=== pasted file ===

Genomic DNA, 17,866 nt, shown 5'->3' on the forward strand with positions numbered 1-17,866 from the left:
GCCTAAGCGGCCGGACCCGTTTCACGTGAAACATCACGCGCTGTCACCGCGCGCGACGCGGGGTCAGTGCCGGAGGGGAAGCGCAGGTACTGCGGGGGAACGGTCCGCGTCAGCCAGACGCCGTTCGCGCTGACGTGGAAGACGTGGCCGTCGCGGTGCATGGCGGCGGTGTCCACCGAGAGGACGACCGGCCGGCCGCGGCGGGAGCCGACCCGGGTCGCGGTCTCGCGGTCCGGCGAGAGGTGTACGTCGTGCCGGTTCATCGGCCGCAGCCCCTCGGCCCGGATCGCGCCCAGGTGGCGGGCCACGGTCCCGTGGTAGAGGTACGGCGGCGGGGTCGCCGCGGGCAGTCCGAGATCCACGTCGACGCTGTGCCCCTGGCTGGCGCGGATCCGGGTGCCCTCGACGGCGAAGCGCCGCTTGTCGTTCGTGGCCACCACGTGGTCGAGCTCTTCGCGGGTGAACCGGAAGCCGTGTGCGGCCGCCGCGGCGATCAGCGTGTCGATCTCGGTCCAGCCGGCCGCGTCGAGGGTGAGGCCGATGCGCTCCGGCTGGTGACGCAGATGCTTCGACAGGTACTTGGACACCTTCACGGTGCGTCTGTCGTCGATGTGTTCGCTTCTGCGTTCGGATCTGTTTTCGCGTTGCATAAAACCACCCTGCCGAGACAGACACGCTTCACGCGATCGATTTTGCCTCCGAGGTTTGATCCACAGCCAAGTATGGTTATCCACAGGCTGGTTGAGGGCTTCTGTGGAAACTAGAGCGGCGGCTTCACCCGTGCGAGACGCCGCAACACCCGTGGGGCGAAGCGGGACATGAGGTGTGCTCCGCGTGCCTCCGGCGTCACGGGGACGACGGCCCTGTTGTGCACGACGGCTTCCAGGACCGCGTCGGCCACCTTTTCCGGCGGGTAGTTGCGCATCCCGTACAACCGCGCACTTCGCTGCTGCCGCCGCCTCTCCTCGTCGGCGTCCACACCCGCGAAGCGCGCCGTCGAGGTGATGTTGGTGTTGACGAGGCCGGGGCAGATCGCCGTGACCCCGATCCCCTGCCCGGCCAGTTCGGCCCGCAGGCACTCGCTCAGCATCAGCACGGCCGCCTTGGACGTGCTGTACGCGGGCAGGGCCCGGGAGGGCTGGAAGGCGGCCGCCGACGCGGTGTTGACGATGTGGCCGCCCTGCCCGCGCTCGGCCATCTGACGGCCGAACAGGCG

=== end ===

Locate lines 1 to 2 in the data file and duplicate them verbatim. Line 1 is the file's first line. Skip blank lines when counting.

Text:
Genomic DNA, 17,866 nt, shown 5'->3' on the forward strand with positions numbered 1-17,866 from the left:
GCCTAAGCGGCCGGACCCGTTTCACGTGAAACATCACGCGCTGTCACCGCGCGCGACGCGGGGTCAGTGCCGGAGGGGAAGCGCAGGTACTGCGGGGGAACGGTCCGCGTCAGCCAGACGCCGTTCGCGCTGACGTGGAAGACGTGGCCGTCGCGGTGCATGGCGGCGGTGTCCACCGAGAGGACGACCGGCCGGCCGCGGCGGGAGCCGACCCGGGTCGCGGTCTCGCGGTCCGGCGAGAGGTGTACGTCGTGCCGGTTCATCGGCCGCAGCCCCTCGGCCCGGATCGCGCCCAGGTGGCGGGCCACGGTCCCGTGGTAGAGGTACGGCGGCGGGGTCGCCGCGGGCAGTCCGAGATCCACGTCGACGCTGTGCCCCTGGCTGGCGCGGATCCGGGTGCCCTCGACGGCGAAGCGCCGCTTGTCGTTCGTGGCCACCACGTGGTCGAGCTCTTCGCGGGTGAACCGGAAGCCGTGTGCGGCCGCCGCGGCGATCAGCGTGTCGATCTCGGTCCAGCCGGCCGCGTCGAGGGTGAGGCCGATGCGCTCCGGCTGGTGACGCAGATGCTTCGACAGGTACTTGGACACCTTCACGGTGCGTCTGTCGTCGATGTGTTCGCTTCTGCGTTCGGATCTGTTTTCGCGTTGCATAAAACCACCCTGCCGAGACAGACACGCTTCACGCGATCGATTTTGCCTCCGAGGTTTGATCCACAGCCAAGTATGGTTATCCACAGGCTGGTTGAGGGCTTCTGTGGAAACTAGAGCGGCGGCTTCACCCGTGCGAGACGCCGCAACACCCGTGGGGCGAAGCGGGACATGAGGTGTGCTCCGCGTGCCTCCGGCGTCACGGGGACGACGGCCCTGTTGTGCACGACGGCTTCCAGGACCGCGTCGGCCACCTTTTCCGGCGGGTAGTTGCGCATCCCGTACAACCGCGCACTTCGCTGCTGCCGCCGCCTCTCCTCGTCGGCGTCCACACCCGCGAAGCGCGCCGTCGAGGTGATGTTGGTGTTGACGAGGCCGGGGCAGATCGCCGTGACCCCGATCCCCTGCCCGGCCAGTTCGGCCCGCAGGCACTCGCTCAGCATCAGCACGGCCGCCTTGGACGTGCTGTACGCGGGCAGGGCCCGGGAGGGCTGGAAGGCGGCCGCCGACGCGGTGTTGACGATGTGGCCGCCCTGCCCGCGCTCGGCCATCTGACGGCCGAACAGGCG